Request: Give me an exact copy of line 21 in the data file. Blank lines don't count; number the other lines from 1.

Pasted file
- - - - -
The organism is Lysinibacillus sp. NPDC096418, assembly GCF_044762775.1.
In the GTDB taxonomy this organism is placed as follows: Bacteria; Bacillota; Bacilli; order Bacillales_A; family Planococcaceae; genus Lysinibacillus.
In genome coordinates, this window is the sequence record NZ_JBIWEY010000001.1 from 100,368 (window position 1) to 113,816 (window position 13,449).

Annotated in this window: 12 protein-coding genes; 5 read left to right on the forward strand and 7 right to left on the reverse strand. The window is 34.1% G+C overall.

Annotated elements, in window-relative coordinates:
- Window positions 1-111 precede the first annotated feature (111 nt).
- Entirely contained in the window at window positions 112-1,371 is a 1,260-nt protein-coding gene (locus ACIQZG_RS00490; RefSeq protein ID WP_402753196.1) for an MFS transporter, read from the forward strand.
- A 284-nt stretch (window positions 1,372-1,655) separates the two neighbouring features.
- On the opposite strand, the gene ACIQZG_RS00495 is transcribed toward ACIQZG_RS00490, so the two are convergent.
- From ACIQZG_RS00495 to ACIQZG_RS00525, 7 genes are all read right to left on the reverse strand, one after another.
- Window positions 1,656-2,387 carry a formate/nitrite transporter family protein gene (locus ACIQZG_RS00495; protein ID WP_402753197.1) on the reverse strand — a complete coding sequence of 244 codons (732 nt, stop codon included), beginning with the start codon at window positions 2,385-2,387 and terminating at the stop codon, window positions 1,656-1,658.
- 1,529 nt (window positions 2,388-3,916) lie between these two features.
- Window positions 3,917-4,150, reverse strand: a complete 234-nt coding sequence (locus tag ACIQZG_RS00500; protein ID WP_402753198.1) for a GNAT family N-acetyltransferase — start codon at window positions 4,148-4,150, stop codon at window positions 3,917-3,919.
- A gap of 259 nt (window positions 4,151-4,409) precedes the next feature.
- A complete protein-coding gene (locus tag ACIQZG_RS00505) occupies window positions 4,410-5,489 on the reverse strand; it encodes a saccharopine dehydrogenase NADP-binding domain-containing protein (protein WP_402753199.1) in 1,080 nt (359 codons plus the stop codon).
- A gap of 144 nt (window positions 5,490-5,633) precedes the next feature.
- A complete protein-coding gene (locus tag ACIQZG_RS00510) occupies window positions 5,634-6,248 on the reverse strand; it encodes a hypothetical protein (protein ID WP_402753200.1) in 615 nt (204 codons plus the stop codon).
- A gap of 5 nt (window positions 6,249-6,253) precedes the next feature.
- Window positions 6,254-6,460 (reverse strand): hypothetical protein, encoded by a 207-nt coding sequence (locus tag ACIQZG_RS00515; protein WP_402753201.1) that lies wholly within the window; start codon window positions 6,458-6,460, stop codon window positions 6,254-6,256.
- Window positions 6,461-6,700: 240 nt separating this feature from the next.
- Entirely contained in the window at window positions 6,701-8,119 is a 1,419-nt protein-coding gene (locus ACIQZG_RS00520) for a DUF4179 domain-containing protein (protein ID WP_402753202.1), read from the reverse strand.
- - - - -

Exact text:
- Entirely contained in the window at window positions 6,701-8,119 is a 1,419-nt protein-coding gene (locus ACIQZG_RS00520) for a DUF4179 domain-containing protein (protein ID WP_402753202.1), read from the reverse strand.